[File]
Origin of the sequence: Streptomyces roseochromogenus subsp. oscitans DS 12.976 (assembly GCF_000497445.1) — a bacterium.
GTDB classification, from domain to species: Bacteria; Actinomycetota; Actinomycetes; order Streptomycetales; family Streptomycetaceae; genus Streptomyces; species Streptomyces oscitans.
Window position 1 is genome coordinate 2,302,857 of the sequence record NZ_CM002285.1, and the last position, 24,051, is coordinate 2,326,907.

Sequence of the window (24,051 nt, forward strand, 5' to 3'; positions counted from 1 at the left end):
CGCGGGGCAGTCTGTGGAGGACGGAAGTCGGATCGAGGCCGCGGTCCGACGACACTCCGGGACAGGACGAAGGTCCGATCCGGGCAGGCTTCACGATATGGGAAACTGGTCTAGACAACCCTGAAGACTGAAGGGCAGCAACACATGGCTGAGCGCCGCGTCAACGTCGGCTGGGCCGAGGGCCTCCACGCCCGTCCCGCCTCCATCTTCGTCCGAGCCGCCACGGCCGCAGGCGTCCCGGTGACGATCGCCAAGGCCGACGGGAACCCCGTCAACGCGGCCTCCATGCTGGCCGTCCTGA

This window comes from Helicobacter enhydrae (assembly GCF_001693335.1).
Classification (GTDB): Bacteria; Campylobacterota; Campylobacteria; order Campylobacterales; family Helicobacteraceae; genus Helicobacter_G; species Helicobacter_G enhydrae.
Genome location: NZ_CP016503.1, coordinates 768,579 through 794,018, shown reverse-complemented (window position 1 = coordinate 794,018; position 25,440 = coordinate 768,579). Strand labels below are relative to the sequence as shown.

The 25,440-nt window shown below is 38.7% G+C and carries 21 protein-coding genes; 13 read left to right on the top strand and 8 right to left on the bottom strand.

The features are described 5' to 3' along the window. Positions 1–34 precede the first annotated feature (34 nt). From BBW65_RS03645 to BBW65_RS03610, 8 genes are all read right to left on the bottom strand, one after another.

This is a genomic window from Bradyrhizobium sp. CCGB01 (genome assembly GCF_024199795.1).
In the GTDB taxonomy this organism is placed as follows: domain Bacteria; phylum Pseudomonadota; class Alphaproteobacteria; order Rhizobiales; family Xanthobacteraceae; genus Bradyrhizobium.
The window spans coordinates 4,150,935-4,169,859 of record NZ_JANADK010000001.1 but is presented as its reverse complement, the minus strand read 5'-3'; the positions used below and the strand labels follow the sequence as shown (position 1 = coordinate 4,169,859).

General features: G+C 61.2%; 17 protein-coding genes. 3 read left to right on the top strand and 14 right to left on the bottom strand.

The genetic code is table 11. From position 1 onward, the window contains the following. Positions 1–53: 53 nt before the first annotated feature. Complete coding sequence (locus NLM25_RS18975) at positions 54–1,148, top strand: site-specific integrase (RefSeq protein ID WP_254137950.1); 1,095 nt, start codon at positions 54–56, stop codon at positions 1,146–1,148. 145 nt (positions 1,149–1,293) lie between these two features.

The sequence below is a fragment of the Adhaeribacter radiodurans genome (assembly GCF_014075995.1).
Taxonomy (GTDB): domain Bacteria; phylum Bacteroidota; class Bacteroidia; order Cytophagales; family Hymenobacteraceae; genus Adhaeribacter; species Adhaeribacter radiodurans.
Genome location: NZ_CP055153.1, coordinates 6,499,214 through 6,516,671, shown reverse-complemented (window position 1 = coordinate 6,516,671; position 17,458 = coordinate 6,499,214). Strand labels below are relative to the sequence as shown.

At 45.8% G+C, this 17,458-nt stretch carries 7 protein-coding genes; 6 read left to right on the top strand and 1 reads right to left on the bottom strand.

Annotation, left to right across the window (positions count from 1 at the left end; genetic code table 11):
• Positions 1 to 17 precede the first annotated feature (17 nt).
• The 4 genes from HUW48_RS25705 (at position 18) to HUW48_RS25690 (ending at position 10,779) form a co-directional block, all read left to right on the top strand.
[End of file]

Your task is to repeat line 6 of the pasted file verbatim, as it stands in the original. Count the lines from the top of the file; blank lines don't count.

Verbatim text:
This window comes from Helicobacter enhydrae (assembly GCF_001693335.1).